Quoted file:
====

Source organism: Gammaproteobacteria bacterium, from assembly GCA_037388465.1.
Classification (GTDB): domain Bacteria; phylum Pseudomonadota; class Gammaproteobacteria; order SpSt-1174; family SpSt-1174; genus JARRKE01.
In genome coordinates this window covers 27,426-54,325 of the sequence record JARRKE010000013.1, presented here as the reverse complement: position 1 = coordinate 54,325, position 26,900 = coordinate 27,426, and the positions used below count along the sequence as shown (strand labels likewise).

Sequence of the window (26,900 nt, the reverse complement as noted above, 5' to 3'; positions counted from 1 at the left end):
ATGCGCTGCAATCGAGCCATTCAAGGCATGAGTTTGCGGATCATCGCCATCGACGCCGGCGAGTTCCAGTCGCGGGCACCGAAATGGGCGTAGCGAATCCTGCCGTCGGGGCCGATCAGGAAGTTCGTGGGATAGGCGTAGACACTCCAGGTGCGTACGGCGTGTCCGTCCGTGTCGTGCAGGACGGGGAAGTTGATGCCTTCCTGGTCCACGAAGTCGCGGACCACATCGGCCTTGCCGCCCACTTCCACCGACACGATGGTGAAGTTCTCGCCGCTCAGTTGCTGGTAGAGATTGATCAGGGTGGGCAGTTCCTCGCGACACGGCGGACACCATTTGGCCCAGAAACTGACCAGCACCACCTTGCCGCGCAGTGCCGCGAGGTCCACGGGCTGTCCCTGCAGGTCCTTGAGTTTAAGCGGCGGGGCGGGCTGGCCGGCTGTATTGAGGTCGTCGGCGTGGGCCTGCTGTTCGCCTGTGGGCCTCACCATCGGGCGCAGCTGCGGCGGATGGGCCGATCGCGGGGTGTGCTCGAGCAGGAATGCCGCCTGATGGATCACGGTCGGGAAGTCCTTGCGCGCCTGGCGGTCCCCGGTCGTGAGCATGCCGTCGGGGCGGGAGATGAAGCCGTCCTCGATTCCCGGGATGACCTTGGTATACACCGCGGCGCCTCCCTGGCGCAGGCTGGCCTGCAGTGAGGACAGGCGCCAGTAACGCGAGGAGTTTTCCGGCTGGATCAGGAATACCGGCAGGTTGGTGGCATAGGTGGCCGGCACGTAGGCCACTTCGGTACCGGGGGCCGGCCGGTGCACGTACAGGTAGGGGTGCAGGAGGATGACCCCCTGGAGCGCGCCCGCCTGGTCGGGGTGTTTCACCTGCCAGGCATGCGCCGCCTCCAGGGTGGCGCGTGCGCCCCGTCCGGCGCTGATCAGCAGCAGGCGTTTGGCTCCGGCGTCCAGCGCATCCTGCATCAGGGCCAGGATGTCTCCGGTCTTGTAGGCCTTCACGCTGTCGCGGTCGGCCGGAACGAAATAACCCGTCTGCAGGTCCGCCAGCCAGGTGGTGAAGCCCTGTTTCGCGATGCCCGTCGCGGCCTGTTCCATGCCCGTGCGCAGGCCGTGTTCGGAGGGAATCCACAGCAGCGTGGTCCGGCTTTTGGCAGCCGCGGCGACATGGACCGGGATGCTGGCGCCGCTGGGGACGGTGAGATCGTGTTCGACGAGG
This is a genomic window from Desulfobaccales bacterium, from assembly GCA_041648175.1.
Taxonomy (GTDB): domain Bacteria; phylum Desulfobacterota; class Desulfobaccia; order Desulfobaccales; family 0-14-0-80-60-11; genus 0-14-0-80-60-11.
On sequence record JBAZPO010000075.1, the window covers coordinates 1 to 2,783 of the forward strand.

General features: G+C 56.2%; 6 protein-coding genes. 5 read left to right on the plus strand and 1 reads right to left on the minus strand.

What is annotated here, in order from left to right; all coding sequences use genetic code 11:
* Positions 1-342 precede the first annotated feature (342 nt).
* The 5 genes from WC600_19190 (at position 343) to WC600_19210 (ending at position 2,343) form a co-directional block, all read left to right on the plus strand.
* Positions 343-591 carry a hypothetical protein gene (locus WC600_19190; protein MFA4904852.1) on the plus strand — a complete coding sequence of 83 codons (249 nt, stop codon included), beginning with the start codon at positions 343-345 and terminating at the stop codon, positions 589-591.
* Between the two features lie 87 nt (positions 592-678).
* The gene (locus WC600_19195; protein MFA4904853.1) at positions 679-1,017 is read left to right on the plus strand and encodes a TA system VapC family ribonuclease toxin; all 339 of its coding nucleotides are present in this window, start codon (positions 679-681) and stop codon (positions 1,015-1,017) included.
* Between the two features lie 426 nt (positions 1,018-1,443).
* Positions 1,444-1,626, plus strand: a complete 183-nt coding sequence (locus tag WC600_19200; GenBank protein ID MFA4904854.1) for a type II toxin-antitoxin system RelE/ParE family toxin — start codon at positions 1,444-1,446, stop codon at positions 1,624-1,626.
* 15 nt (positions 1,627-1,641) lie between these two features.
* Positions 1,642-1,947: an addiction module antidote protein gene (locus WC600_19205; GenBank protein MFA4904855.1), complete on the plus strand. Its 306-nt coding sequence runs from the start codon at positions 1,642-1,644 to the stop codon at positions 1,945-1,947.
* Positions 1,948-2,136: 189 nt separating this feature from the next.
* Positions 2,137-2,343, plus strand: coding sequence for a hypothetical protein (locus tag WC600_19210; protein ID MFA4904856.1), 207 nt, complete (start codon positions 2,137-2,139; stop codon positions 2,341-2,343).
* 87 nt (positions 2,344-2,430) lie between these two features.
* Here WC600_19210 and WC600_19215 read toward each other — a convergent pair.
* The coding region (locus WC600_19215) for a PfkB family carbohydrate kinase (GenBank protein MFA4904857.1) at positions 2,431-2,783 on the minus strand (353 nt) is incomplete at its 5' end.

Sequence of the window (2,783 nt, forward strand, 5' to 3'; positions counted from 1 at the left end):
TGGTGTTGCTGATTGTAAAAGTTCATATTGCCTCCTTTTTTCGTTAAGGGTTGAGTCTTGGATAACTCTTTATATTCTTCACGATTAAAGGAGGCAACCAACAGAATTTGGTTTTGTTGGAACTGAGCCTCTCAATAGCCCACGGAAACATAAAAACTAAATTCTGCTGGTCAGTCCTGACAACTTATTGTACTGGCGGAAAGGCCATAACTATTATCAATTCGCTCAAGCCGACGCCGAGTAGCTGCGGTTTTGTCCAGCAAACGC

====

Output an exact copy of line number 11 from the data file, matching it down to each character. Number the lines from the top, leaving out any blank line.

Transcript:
* Positions 1-342 precede the first annotated feature (342 nt).